SAN DIEGO, Calif. — Lizbeth Contreras, a high school senior and Itzel Guillen, a college senior, have mapped out their career and education futures.
Nonetheless, their graduations are filled with uncertainty even though they have temporary reprieves from deportation under the Deferred Action for Childhood Arrivals or DACA program. Lizbeth, 17, crossed the border from Mexico to San Diego with her mom at the age of 3. Itzel, 22, arrived in the U.S. when she was 4.
“Being Mexican, you wait for your (15th birthday) because of your quinceañera. But I was waiting to become 15 because I knew that then, I could finally apply to DACA,” said Lizbeth.
Since former President Barack Obama authorized DACA in 2012, some 800,000 teens and young adults, many who have grown up in the U.S., have been able to remain in the country, work and go to college. In some states, the program has also allowed them to qualify for scholarships or get driver’s licenses.
The Trump administration has kept that in place, but the arrests of at least three DACA recipients - most recently Daniela Vargas who was picked up after leaving a news conference in Jackson, Miss., has eroded the confidence of some DACA recipients that they are shielded from the Trump immigrant crackdown.
Growing up, Lizbeth developed leadership skills by helping out at her church or in her community and joining extracurricular activities in school that promote social justice such as the group MEChA, Movimiento Estudiantil Chicano de Aztlan, where she joined the executive board as a freshman.
Before she turned 15, Lizbeth and her family collected all of the required documents and fees needed to apply to DACA.
For Lizbeth’s parents, DACA meant an opportunity and an opening of doors for Lizbeth’s success. As the eldest of three, she serves as an example to her siblings who are U.S. citizens. They realize that if she doesn’t let being undocumented stop her, then they should be able to accomplish more since they don’t have that obstacle, she said.
“I hope that I can be a good role model, not only to my family but to those young kids that come into this country, I hope that they know that anything is possible with hard work and determination,” she said.
Today, Lizbeth is vice president of her senior class at Lincoln High School in San Diego, California. She’s being considered by universities like Harvard and Columbia. She aspires to major in political science and business, with hopes of becoming an immigration lawyer.
“I want to be able to create a non-profit law firm, where we provide the resources without people having to pay ridiculous prices for something as small as reviewing a contract. One day if I do win a case and, for example, the person gets to stay with their family, just knowing that I helped them is going to feel like the most satisfying feeling ever, “ Lizbeth said.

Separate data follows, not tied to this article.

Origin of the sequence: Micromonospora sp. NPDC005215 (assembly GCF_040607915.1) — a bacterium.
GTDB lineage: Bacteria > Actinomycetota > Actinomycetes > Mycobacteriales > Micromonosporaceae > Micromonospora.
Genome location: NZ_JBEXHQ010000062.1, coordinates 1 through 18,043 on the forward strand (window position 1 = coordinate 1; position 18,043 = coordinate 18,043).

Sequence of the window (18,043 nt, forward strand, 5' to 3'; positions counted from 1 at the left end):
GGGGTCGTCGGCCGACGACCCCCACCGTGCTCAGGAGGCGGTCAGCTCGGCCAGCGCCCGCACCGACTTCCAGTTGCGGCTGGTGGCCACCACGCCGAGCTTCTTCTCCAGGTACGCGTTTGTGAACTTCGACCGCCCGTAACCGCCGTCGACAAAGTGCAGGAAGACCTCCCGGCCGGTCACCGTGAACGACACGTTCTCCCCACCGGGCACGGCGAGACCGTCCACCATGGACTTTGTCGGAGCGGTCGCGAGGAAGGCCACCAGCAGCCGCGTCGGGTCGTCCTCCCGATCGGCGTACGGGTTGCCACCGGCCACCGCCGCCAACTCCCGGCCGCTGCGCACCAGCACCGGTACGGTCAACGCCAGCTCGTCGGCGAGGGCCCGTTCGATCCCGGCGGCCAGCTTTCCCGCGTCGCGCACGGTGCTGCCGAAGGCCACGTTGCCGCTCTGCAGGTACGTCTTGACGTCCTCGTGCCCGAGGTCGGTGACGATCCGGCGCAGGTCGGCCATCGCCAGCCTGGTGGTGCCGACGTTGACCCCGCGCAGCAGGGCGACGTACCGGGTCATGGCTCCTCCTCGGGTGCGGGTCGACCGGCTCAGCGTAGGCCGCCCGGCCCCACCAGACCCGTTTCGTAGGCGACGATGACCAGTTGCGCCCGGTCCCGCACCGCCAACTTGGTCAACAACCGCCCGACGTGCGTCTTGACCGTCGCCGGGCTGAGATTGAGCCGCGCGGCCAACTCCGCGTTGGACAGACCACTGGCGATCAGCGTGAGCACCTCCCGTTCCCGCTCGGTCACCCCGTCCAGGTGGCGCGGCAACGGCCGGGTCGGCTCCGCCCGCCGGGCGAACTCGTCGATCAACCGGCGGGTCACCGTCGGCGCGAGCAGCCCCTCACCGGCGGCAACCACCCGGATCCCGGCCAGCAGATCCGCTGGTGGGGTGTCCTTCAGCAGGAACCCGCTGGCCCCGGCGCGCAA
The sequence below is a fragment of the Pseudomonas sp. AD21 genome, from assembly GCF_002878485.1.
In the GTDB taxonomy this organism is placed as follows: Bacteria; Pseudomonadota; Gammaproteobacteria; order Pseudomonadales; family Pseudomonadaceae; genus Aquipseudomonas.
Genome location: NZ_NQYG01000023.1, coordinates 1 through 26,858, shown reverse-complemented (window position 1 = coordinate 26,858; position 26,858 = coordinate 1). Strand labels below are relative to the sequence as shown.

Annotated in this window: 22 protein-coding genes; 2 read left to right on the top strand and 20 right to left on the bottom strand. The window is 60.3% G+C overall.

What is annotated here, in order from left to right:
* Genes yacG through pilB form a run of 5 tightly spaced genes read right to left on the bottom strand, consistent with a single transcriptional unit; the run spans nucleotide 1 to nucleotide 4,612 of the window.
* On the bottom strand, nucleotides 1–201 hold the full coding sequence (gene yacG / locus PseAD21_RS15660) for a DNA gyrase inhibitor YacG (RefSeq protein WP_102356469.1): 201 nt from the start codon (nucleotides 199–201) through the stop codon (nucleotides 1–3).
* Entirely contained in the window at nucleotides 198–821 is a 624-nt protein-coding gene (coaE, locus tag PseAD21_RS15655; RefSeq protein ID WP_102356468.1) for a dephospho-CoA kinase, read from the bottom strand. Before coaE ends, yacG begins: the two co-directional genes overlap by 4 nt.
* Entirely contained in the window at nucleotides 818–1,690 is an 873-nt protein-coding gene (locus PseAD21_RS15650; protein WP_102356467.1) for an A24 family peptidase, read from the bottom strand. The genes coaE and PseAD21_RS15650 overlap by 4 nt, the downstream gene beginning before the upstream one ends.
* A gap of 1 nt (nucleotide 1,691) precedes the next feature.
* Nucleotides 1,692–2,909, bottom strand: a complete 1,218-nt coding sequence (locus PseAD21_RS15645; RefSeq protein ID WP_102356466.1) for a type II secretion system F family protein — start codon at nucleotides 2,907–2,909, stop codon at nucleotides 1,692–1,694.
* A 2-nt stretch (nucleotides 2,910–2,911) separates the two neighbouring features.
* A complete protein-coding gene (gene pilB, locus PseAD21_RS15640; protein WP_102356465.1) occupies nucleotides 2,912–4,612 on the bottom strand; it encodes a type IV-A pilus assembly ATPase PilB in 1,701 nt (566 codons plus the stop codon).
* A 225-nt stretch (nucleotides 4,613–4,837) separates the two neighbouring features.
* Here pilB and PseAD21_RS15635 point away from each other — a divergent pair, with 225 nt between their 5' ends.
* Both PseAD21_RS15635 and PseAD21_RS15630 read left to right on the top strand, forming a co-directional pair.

Itzel is in her last semester at San Diego State University, where she’s majoring in political science with a minor in anthropology. She works as an Immigration Integration Coordinator for Alliance San Diego, a non-profit organization that offers assistance to immigrants.
She offers immigration help by setting up legal consultations and making sure that the community is aware of current laws and their rights.
Itzel said one of the more rewarding aspects of the job is "where you're finalizing somebody's application, and you're giving it to them. And they know that getting that work permit is going to change their life."
Itzel’s interest in human rights spiked early on. Her mom would take her to marches in Mexico as a kid. At the time, she would get mad and complain about them, but she gained an appreciation for them as she grew older.
“She’s inspired me, she's been very vocal about immigrant rights issues and about why immigrating was the best choice for her family. The reason why I chose political science and activism as a career was because it hit home. I understood my mother's struggle, and I understood what she was fighting for,” Itzel said.
Itzel also hopes to one day become an immigration lawyer. But she's putting law school on hold at the moment because she’s unsure of what will happen with DACA under the new administration.
Lizbeth and Itzel fear that the Trump administration will end the program, which would in fact make accomplishing their goals more difficult. But for now, they’re continuing their work and remaining hopeful.